British conductor Sir Edward Downes ended his life last week at the age of 85, alongside his wife Joan, 74, in Switzerland. He had not been ill (though his daughter reported he was nearly blind and deaf), but Lady Downes had been suffering from terminal cancer. After 54 years of marriage, the couple had decided to die together, in front of their two children, after travelling to an assisted suicide clinic in Zurich. Edward was the conductor of the BBC Philharmomic Orchestra, had conducted over 950 performances at the Royal Opera House at Covent Garden, and had gotten his start in 1952 working with legendary soprano Maria Callas. Lady Downes had been a ballet dancer, choreographer and television producer, but had retired to spend her time as her husband’s assistant. Their high-profile deaths have provoked debate about assisted suicide in Britain, which is illegal.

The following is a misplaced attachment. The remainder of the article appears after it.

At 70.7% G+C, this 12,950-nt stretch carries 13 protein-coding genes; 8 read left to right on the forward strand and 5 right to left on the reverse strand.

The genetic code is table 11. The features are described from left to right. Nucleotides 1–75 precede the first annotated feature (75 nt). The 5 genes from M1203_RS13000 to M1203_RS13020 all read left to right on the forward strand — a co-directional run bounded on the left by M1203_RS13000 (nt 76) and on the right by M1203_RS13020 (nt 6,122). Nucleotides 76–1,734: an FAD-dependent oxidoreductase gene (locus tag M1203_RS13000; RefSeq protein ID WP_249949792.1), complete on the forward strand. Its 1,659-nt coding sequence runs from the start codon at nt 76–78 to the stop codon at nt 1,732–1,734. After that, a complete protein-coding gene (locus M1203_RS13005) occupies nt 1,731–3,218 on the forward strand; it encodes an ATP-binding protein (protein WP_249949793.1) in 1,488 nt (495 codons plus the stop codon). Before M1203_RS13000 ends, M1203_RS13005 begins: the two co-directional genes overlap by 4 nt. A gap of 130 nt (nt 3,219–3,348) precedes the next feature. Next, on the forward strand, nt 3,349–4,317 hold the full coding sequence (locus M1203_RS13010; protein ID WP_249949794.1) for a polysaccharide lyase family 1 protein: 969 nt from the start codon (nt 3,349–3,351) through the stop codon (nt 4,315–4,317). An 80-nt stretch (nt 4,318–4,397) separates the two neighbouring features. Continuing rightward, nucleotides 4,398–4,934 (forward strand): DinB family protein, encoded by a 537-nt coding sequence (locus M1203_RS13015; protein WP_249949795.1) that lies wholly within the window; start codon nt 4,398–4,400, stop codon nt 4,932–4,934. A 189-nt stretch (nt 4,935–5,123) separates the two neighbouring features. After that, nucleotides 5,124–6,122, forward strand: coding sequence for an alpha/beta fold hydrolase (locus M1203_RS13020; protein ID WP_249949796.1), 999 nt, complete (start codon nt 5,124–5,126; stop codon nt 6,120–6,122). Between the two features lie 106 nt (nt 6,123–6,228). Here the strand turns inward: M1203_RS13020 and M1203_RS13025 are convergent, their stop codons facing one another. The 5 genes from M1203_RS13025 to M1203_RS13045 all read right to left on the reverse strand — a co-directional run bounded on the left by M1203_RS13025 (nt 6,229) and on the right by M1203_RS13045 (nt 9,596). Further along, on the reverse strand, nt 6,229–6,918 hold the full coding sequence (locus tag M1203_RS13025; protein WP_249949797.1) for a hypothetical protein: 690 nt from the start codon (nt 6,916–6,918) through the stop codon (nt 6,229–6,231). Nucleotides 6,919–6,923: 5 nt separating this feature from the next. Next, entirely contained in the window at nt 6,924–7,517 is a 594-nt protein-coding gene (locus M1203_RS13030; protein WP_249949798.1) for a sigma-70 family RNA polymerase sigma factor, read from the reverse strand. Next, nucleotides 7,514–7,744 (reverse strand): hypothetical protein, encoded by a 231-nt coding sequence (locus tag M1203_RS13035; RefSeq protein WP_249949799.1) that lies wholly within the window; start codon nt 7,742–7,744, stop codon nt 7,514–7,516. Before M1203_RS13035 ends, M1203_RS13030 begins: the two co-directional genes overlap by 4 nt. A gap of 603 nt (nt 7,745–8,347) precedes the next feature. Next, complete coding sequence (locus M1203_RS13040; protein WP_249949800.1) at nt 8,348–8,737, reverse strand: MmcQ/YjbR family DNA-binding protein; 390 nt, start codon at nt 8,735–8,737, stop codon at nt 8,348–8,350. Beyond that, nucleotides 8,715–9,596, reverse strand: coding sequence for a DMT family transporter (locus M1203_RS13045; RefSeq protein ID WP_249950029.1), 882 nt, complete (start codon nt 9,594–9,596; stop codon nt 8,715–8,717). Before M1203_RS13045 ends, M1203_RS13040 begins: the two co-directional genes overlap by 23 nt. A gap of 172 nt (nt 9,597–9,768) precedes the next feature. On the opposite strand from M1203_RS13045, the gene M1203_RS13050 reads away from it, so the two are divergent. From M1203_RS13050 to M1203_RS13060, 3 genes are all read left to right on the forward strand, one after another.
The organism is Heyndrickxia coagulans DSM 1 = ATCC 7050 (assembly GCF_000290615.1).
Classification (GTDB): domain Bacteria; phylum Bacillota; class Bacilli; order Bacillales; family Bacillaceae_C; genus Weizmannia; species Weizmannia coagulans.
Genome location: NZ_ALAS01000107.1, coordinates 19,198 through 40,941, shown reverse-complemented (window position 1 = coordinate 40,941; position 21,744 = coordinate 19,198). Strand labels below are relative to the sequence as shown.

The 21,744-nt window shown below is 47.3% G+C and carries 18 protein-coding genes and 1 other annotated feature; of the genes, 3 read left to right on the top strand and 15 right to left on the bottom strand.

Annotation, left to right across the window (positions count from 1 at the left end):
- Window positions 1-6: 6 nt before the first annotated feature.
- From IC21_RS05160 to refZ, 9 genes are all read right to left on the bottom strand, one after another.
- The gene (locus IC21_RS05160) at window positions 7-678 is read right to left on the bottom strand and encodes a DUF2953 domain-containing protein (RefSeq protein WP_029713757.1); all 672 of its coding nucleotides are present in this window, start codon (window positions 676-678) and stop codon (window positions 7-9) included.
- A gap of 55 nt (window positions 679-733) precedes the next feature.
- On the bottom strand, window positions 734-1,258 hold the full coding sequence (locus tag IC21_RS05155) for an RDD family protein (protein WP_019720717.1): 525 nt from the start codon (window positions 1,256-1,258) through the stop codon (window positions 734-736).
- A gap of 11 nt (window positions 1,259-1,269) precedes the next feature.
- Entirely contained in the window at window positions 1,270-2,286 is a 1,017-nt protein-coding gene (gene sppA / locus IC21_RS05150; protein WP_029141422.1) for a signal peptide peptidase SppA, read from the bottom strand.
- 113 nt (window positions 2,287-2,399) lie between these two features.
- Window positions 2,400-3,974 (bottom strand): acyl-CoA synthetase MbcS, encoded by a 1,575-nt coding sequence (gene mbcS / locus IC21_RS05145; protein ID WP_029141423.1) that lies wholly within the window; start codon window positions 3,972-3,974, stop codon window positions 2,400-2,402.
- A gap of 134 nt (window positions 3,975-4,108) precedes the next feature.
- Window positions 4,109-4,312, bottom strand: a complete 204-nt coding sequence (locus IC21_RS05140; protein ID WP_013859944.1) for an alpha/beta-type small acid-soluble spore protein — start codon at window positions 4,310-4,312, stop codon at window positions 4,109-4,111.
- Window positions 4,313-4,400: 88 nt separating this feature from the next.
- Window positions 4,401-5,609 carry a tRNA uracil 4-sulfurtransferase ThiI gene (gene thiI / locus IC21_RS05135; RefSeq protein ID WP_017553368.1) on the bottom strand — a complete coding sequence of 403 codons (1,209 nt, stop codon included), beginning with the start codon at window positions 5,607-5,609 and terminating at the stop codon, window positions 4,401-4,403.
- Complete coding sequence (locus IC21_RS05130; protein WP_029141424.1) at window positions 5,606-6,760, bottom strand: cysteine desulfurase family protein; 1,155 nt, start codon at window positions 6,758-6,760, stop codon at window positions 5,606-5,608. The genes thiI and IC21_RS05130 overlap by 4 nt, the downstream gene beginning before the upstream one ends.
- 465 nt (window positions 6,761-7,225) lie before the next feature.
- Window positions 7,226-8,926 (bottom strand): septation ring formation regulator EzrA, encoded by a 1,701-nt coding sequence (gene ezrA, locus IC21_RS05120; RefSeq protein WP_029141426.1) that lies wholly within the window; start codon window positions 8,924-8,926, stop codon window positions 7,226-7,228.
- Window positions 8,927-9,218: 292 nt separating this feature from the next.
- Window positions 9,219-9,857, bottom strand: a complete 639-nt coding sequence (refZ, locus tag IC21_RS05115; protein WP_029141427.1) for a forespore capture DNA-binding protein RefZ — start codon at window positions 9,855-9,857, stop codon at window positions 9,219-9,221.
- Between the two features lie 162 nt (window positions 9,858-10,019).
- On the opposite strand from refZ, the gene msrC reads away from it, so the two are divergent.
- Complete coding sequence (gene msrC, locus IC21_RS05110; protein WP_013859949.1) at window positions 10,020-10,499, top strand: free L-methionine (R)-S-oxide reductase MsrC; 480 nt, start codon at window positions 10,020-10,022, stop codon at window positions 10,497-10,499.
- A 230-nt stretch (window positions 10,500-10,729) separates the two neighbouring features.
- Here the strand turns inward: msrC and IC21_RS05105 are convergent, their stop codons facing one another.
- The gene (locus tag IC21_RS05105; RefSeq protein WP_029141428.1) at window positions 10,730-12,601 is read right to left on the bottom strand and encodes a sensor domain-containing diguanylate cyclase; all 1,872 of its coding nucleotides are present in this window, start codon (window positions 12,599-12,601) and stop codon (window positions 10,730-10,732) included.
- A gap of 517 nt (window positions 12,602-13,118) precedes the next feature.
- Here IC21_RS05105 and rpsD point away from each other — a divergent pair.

Here’s a clip of Downes conducting a Royal Opera House performance of “Stiffelio,” an opera by Verdi, one of his favorite composers.
And on the NewsHour Wednesday, Stephanie West from Independent Television News had this report.